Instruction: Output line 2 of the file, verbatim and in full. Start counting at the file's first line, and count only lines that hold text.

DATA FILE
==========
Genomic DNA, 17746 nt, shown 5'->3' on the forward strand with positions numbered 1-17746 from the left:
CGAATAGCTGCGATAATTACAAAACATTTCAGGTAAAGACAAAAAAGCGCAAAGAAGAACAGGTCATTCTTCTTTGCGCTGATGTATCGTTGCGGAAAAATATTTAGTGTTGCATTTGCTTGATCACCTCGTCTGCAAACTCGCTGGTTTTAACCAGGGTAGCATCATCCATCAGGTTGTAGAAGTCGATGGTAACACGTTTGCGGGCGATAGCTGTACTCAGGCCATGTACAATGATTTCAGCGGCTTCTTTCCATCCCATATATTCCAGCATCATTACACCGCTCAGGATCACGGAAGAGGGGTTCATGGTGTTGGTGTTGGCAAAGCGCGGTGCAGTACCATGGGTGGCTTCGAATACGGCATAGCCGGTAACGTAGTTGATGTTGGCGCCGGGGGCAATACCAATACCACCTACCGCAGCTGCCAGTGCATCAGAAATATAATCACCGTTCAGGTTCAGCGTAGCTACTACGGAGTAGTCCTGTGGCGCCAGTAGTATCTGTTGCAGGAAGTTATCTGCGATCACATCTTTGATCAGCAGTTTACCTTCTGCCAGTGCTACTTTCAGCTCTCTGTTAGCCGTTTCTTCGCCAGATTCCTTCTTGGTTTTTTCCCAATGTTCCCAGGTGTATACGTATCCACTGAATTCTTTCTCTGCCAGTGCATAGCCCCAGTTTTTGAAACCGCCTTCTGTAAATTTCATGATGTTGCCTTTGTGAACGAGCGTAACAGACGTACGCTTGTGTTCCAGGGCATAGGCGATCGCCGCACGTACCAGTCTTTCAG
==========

CGAATAGCTGCGATAATTACAAAACATTTCAGGTAAAGACAAAAAAGCGCAAAGAAGAACAGGTCATTCTTCTTTGCGCTGATGTATCGTTGCGGAAAAATATTTAGTGTTGCATTTGCTTGATCACCTCGTCTGCAAACTCGCTGGTTTTAACCAGGGTAGCATCATCCATCAGGTTGTAGAAGTCGATGGTAACACGTTTGCGGGCGATAGCTGTACTCAGGCCATGTACAATGATTTCAGCGGCTTCTTTCCATCCCATATATTCCAGCATCATTACACCGCTCAGGATCACGGAAGAGGGGTTCATGGTGTTGGTGTTGGCAAAGCGCGGTGCAGTACCATGGGTGGCTTCGAATACGGCATAGCCGGTAACGTAGTTGATGTTGGCGCCGGGGGCAATACCAATACCACCTACCGCAGCTGCCAGTGCATCAGAAATATAATCACCGTTCAGGTTCAGCGTAGCTACTACGGAGTAGTCCTGTGGCGCCAGTAGTATCTGTTGCAGGAAGTTATCTGCGATCACATCTTTGATCAGCAGTTTACCTTCTGCCAGTGCTACTTTCAGCTCTCTGTTAGCCGTTTCTTCGCCAGATTCCTTCTTGGTTTTTTCCCAATGTTCCCAGGTGTATACGTATCCACTGAATTCTTTCTCTGCCAGTGCATAGCCCCAGTTTTTGAAACCGCCTTCTGTAAATTTCATGATGTTGCCTTTGTGAACGAGCGTAACAGACGTACGCTTGTGTTCCAGGGCATAGGCGATCGCCGCACGTACCAGTCTTTCAG